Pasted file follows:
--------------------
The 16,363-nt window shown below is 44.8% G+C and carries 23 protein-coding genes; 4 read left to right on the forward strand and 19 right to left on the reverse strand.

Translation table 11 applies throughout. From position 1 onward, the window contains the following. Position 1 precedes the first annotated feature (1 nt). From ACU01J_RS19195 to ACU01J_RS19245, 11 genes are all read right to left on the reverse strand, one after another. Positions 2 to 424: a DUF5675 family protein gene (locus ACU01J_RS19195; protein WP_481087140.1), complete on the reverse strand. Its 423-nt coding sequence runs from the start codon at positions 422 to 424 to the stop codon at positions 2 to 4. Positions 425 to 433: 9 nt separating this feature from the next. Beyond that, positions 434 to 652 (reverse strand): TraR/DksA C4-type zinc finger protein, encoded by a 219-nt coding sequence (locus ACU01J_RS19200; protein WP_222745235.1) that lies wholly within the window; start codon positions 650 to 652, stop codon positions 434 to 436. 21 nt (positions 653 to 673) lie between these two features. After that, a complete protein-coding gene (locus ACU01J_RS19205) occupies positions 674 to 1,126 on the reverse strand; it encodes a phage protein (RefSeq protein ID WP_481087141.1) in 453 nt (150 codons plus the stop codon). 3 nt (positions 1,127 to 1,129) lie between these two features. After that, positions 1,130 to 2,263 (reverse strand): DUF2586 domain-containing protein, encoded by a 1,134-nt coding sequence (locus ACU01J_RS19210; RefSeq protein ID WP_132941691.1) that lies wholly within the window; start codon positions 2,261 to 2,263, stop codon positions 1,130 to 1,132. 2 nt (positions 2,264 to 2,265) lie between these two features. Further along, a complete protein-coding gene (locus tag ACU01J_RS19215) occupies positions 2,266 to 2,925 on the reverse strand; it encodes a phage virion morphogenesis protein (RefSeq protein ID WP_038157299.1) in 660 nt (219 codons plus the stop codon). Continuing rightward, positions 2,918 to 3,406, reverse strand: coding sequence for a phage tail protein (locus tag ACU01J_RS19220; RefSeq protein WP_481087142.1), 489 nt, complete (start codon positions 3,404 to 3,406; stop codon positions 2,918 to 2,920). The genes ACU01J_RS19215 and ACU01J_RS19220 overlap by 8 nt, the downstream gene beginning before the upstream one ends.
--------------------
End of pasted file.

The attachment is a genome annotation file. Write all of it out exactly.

The 16,363-nt window shown below is 44.8% G+C and carries 23 protein-coding genes; 4 read left to right on the forward strand and 19 right to left on the reverse strand.

Translation table 11 applies throughout. From position 1 onward, the window contains the following. Position 1 precedes the first annotated feature (1 nt). From ACU01J_RS19195 to ACU01J_RS19245, 11 genes are all read right to left on the reverse strand, one after another. Positions 2 to 424: a DUF5675 family protein gene (locus ACU01J_RS19195; protein WP_481087140.1), complete on the reverse strand. Its 423-nt coding sequence runs from the start codon at positions 422 to 424 to the stop codon at positions 2 to 4. Positions 425 to 433: 9 nt separating this feature from the next. Beyond that, positions 434 to 652 (reverse strand): TraR/DksA C4-type zinc finger protein, encoded by a 219-nt coding sequence (locus ACU01J_RS19200; protein WP_222745235.1) that lies wholly within the window; start codon positions 650 to 652, stop codon positions 434 to 436. 21 nt (positions 653 to 673) lie between these two features. After that, a complete protein-coding gene (locus ACU01J_RS19205) occupies positions 674 to 1,126 on the reverse strand; it encodes a phage protein (RefSeq protein ID WP_481087141.1) in 453 nt (150 codons plus the stop codon). 3 nt (positions 1,127 to 1,129) lie between these two features. After that, positions 1,130 to 2,263 (reverse strand): DUF2586 domain-containing protein, encoded by a 1,134-nt coding sequence (locus ACU01J_RS19210; RefSeq protein ID WP_132941691.1) that lies wholly within the window; start codon positions 2,261 to 2,263, stop codon positions 1,130 to 1,132. 2 nt (positions 2,264 to 2,265) lie between these two features. Further along, a complete protein-coding gene (locus tag ACU01J_RS19215) occupies positions 2,266 to 2,925 on the reverse strand; it encodes a phage virion morphogenesis protein (RefSeq protein ID WP_038157299.1) in 660 nt (219 codons plus the stop codon). Continuing rightward, positions 2,918 to 3,406, reverse strand: coding sequence for a phage tail protein (locus tag ACU01J_RS19220; RefSeq protein WP_481087142.1), 489 nt, complete (start codon positions 3,404 to 3,406; stop codon positions 2,918 to 2,920). The genes ACU01J_RS19215 and ACU01J_RS19220 overlap by 8 nt, the downstream gene beginning before the upstream one ends.